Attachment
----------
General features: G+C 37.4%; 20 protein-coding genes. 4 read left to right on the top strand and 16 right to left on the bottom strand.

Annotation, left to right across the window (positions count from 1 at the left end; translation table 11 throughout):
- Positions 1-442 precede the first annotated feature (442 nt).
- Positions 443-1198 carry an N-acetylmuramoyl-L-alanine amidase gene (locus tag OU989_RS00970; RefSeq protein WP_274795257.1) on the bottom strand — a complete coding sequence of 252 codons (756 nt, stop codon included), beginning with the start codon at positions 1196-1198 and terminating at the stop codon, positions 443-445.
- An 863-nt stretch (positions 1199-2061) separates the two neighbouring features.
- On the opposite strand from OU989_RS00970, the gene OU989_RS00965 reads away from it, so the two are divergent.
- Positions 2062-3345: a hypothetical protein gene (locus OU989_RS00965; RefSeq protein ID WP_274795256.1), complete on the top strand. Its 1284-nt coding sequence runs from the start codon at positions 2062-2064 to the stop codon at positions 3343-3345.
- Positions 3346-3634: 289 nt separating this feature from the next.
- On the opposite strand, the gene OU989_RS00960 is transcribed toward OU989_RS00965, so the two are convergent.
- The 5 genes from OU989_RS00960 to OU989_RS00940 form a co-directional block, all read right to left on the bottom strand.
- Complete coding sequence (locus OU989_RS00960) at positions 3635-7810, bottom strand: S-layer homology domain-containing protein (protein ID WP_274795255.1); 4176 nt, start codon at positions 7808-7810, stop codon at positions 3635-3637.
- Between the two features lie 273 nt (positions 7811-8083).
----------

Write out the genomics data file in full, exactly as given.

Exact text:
General features: G+C 37.4%; 20 protein-coding genes. 4 read left to right on the top strand and 16 right to left on the bottom strand.

Annotation, left to right across the window (positions count from 1 at the left end; translation table 11 throughout):
- Positions 1-442 precede the first annotated feature (442 nt).
- Positions 443-1198 carry an N-acetylmuramoyl-L-alanine amidase gene (locus tag OU989_RS00970; RefSeq protein WP_274795257.1) on the bottom strand — a complete coding sequence of 252 codons (756 nt, stop codon included), beginning with the start codon at positions 1196-1198 and terminating at the stop codon, positions 443-445.
- An 863-nt stretch (positions 1199-2061) separates the two neighbouring features.
- On the opposite strand from OU989_RS00970, the gene OU989_RS00965 reads away from it, so the two are divergent.
- Positions 2062-3345: a hypothetical protein gene (locus OU989_RS00965; RefSeq protein ID WP_274795256.1), complete on the top strand. Its 1284-nt coding sequence runs from the start codon at positions 2062-2064 to the stop codon at positions 3343-3345.
- Positions 3346-3634: 289 nt separating this feature from the next.
- On the opposite strand, the gene OU989_RS00960 is transcribed toward OU989_RS00965, so the two are convergent.
- The 5 genes from OU989_RS00960 to OU989_RS00940 form a co-directional block, all read right to left on the bottom strand.
- Complete coding sequence (locus OU989_RS00960) at positions 3635-7810, bottom strand: S-layer homology domain-containing protein (protein ID WP_274795255.1); 4176 nt, start codon at positions 7808-7810, stop codon at positions 3635-3637.
- Between the two features lie 273 nt (positions 7811-8083).